- David Strömberg, 2004. "Radio's Impact on Public Spending," The Quarterly Journal of Economics, MIT Press, vol. 119(1), pages 189-221, February.
- Matthew Gentzkow, 2006. "Valuing New Goods in a Model with Complementarities: Online Newspapers," NBER Working Papers 12562, National Bureau of Economic Research, Inc.
- Michael J. Mazzeo, 2002. "Product Choice and Oligopoly Market Structure," RAND Journal of Economics, The RAND Corporation, vol. 33(2), pages 221-242, Summer.
- Matthew Gentzkow, 2006. "Television and Voter Turnout," The Quarterly Journal of Economics, MIT Press, vol. 121(3), pages 931-972, 08.
- DellaVigna, Stefano & Kaplan, Ethan, 2006.
"The Fox News Effect: Media Bias and Voting,"
748, Stockholm University, Institute for International Economic Studies.
- Matthew Gentzkow & Edward L. Glaeser & Claudia Goldin, 2006.
"The Rise of the Fourth Estate. How Newspapers Became Informative and Why It Mattered,"
in: Corruption and Reform: Lessons from America's Economic History, pages 187-230
National Bureau of Economic Research, Inc.
- Matthew Gentzkow & Edward L. Glaeser & Claudia Goldin, 2004. "The Rise of the Fourth Estate: How Newspapers Became Informative and Why It Mattered," NBER Working Papers 10791, National Bureau of Economic Research, Inc.
- Edward L. Glaeser & Giacomo A. M. Ponzetto & Jesse M. Shapiro, 2004.
"Strategic Extremism: Why Republicans and Democrats Divide on Religious Values,"
NBER Working Papers
10835, National Bureau of Economic Research, Inc.
- Edward L. Glaeser & Giacomo A. M. Ponzetto & Jesse M. Shapiro, 2005. "Strategic Extremism: Why Republicans and Democrats Divide on Religious Values," The Quarterly Journal of Economics, MIT Press, vol. 120(4), pages 1283-1330, November.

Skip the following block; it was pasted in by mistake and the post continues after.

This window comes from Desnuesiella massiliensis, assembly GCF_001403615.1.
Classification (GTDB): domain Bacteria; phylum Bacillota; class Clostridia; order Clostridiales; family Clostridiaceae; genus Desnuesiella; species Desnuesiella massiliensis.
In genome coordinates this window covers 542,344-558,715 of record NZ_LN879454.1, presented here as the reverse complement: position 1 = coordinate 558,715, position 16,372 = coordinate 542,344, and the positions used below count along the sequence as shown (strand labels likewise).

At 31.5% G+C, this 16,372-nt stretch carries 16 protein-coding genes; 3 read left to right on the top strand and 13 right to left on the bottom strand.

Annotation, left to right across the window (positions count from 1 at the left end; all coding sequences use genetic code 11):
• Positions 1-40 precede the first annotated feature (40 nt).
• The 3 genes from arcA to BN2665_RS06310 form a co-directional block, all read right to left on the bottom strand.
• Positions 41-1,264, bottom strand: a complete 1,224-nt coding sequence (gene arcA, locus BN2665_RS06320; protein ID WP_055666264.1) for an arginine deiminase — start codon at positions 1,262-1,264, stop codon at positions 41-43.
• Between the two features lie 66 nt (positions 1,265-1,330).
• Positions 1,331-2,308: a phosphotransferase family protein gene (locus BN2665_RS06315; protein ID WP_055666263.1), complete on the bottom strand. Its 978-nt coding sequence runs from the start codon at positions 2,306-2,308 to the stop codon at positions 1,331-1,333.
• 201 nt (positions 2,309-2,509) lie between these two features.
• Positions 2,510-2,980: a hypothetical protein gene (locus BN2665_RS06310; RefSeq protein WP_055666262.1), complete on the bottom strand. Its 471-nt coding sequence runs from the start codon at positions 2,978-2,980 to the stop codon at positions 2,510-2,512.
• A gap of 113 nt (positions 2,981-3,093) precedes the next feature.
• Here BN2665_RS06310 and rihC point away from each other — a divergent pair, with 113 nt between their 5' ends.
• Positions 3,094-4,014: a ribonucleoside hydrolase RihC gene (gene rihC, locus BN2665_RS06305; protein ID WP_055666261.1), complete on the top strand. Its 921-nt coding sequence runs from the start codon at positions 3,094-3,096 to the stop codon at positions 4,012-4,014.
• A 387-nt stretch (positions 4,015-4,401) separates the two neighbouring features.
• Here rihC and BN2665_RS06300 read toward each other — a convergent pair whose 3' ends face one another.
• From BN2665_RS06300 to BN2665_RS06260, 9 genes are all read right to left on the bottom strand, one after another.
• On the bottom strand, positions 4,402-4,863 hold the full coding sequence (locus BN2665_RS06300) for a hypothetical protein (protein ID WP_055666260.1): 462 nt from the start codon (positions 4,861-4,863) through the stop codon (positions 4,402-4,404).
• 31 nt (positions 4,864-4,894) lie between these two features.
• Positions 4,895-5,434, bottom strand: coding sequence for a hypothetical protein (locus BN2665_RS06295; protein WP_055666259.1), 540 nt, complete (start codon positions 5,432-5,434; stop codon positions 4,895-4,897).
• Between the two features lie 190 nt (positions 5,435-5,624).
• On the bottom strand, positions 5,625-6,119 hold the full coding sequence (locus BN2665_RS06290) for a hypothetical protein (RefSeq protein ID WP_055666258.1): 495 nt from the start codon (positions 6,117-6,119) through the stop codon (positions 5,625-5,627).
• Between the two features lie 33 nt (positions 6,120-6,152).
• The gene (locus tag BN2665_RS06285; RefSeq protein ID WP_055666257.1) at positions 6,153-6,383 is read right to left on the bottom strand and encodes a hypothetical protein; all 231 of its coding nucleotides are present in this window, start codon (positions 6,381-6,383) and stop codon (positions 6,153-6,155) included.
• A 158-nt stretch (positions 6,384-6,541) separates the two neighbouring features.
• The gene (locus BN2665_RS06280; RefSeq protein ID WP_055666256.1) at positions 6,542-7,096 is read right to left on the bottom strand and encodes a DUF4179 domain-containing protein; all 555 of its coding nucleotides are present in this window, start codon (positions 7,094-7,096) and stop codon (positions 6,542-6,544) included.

- Edward L. Glaeser & Giacomo A. M. Ponzetto & Jesse M. Shapiro, 2004. "Strategic Extremism: Why Republicans and Democrats Divide on Religious Values," Harvard Institute of Economic Research Working Papers 2044, Harvard - Institute of Economic Research.
- Berry, Steven & Waldfogel, Joel, 2005.
"Product Quality and Market Size,"
1, Yale University, Department of Economics.
- Baron, David P., 2006. "Persistent media bias," Journal of Public Economics, Elsevier, vol. 90(1-2), pages 1-36, January.
- Werner Antweiler & Murray Z. Frank, 2004. "Is All That Talk Just Noise? The Information Content of Internet Stock Message Boards," Journal of Finance, American Finance Association, vol. 59(3), pages 1259-1294, 06.
- Wing Suen, 2004. "The Self-Perpetuation of Biased Beliefs," Economic Journal, Royal Economic Society, vol. 114(495), pages 377-396, 04.
- Matthew Gentzkow & Jesse M. Shapiro, 2006.
"Media Bias and Reputation,"
Journal of Political Economy,
University of Chicago Press, vol. 114(2), pages 280-316, April.
- James H. Stock & Motohiro Yogo, 2002. "Testing for Weak Instruments in Linear IV Regression," NBER Technical Working Papers 0284, National Bureau of Economic Research, Inc.
- Wozniak, Abigail, 2006. "Educational Differences in the Migration Responses of Young Workers to Local Labor Market Conditions," IZA Discussion Papers 1954, Institute for the Study of Labor (IZA).
- Jean-Pierre Dubé & Günter Hitsch & Puneet Manchanda, 2005. "An Empirical Model of Advertising Dynamics," Quantitative Marketing and Economics, Springer, vol. 3(2), pages 107-144, June.
- Lisa George & Joel Waldfogel, 2003. "Who Affects Whom in Daily Newspaper Markets?," Journal of Political Economy, University of Chicago Press, vol. 111(4), pages 765-784, August.
- Sendhil Mullainathan & Andrei Shleifer, 2005. "The Market for News," American Economic Review, American Economic Association, vol. 95(4), pages 1031-1053, September.
- David Dranove & Anne Gron & Michael J. Mazzeo, 2003. "Differentiation and Competition in HMO Markets," Journal of Industrial Economics, Wiley Blackwell, vol. 51(4), pages 433-454, December.
This item has more than 25 citations. To prevent cluttering this page, these citations are listed on a separate page. reading list or among the top items on IDEAS.Access and download statistics
For technical questions regarding this item, or to correct its authors, title, abstract, bibliographic or download information, contact: ().
If references are entirely missing, you can add them using this form.